Friday, December 23, 2011

Emblem By Richard Hoffman


By Richard Hoffman

ISBN: 978-0-9819876-5-1

Barrow Street Press

New York City


Reviewed by Dennis Daly

In his new book, Emblem, Richard Hoffman etches poetic visuals of timeless wisdom and dolorous beauty. His lucid metaphors are burned into each page. The introductory poem, as well as twelve additional poems at the heart of the book, is an emblem inspired by the medieval author Andrae Alciati.

In the sixteenth and seventeenth centuries emblems became a wildly popular genre of art and literature; they are made up of three components: a picture, a motto, and a prose or verse epigram. Often the picture came first (ekphrasis [from the Greek—ek meaning out and phrasis meaning to speak] or the attaching of a name to, in this case, a piece of art), sometimes the epigram. Alciati wrote his epigrams first and Hoffman follows that lead.

Hoffman updates Alciati’s Emblem 8, Where the God Directs There One must Go, with the stark image of one of life’s crossroads. He advises the traveler that

the pilgrim’s way is found by wandering:

Every single thing and every relation,

whether plainly seen or only grasped

upon reflection, becomes a metaphor,

and nothing on the path may be disturbed.

This appears not only to be good traveling advice, but also shows the poet’s approach to his raw material.

Emblem 37, On Security, continues to counsel in this vein with a delightful image of a rather unique motley coat,

dress in the furs of the mice from your barn,

from your own small cache of good days.

This poem is actually very close to Alciati, almost a direct adaptation minus some fluff. The poet makes the point through the image and the title alone that wealth, however meager, is best when not flaunted.

The approach used by Hoffman in Emblem 86, Against Misers, is quite the opposite. It is entirely Hoffman’s epigram. He sets up his miser as a caricature of a classic accountant, except that he worries about computer hackers and traces his credits and debits across a spreadsheet,

His dividends down, his assets

losing value, he counts again,

long crooked fingers tracing lines

across and down his spreadsheet.

The poem concludes with a marvelous image, which give the emblem greater depth. The picture is of a talented artist in the form of a rabbit, who does not have the courage to risk everything in the furtherance of his art:

his heart beats like a rabbit

at the edge of an open field

he will never cross, and time

passes, an uncounted loss.

One of the most interesting of the emblem poems is called Against Those Wealthy via Public Mischief. The basic image is adapted from Alciati and Hoffman does this well, but he also deepens the imagery and gives it specific history with his emblematic form. He describes eel fishermen or those on the outside of society, who in order to make their fortune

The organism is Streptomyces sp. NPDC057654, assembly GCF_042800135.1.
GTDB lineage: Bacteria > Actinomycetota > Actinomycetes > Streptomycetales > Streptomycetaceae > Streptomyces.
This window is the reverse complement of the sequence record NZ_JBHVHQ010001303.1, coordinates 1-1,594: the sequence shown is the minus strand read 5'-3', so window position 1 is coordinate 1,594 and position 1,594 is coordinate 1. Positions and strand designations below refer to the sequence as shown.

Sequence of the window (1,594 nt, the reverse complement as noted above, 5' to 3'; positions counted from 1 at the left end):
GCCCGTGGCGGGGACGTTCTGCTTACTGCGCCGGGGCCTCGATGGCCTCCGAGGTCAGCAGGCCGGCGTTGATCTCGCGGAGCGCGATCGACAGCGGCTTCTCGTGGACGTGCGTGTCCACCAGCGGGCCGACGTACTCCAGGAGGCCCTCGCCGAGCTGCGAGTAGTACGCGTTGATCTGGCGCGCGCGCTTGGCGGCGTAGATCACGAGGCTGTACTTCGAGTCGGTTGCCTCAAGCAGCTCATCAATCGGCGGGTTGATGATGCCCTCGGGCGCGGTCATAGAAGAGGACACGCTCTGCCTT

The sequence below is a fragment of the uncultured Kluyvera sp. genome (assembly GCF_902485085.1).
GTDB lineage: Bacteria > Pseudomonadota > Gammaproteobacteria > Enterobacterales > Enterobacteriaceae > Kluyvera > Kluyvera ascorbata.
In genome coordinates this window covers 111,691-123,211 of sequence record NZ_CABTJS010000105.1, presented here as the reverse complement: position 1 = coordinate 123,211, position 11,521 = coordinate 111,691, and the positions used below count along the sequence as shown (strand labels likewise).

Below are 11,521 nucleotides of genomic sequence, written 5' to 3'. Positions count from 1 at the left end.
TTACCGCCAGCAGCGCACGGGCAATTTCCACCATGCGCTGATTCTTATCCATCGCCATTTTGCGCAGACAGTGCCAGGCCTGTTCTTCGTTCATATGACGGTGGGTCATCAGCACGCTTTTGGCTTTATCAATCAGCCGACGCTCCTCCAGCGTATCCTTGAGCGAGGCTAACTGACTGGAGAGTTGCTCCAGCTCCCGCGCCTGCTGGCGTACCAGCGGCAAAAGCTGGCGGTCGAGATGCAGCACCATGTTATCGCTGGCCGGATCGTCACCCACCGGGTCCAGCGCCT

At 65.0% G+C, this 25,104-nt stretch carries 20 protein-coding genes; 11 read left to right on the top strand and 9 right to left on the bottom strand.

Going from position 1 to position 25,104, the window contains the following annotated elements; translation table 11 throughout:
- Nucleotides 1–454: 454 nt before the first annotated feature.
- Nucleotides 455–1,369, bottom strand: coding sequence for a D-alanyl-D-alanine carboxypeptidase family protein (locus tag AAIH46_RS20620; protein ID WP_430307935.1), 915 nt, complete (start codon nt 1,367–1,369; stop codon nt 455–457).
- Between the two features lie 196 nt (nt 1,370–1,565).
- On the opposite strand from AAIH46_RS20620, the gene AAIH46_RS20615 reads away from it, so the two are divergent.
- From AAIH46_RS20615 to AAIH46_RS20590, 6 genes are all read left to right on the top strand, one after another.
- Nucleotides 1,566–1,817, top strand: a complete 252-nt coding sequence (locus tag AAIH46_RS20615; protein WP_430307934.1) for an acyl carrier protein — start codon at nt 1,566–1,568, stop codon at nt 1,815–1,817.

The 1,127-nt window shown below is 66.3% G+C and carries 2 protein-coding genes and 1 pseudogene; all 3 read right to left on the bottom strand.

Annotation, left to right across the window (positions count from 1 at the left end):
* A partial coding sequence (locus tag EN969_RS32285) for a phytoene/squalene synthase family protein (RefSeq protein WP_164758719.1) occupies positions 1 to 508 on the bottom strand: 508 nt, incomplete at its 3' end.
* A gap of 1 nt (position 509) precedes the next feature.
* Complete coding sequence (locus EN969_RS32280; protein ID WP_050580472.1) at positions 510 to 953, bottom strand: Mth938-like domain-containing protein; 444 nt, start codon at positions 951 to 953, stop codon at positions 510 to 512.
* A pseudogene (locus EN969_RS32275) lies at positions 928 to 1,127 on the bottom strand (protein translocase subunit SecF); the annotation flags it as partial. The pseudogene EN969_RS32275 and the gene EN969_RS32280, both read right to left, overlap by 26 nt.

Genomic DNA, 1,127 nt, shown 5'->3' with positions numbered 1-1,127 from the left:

..must find some way

to roil the placid water and churn the bottom

to be successful. (To stir the muck, religion

makes a good long stick or bogus history

wed to rhetoric.) They know just how.

They have fished for eels a thousand years.

The poet sees his function in this emblem as one of identification. He draws the demagogue. For now that is enough.

Other poems included in this impressive collection show Hoffman’s flexibility of form. In Aphrodisia, one of two villanelles offered, Hoffman introduces a lovely musical piece, which comes together in the end as only the best poems of this type do,

…Speak up! Proclaim you want to say.

It’s easy to imagine you’ve misheard,

hard to admit one sharp as you is stirred.

You need to back off, cool down, act blaze.

Love’s language is hyperbole, but whispered.

It’s easy to imagine you’ve misheard.

On the other end of the form spectrum is a prose poem titled Phototaxis. In one beautifully drawn out metaphor Hoffman juxtaposes unbearable sorrow with the joy of art. The narrator’s wife has died and he has given up the joy of guitar playing for the solitude of silence. Magic happens here:

… He had not gone into the room since she had died, his

solitude already deeper than he could bear. One day , looking

for an old pair of shoes he had somehow mislaid, he entered

the room and switched on the overhead light. As he scanned

the floor for his lost shoes, the guitar, all by itself it seemed,

began to play, soft chords that made the old musician cry out,


Fruit in Season is another poem that deals with thoughtful sorrow and its ghostly burdens. Speaking to his dead brother the narrator says,

.. so I know

how lucky I am and how grateful

I ought to be: Sick for long years,

my brother begrudged me nothing.

I could go on. Get this book for some of the most innovative poetry written today.

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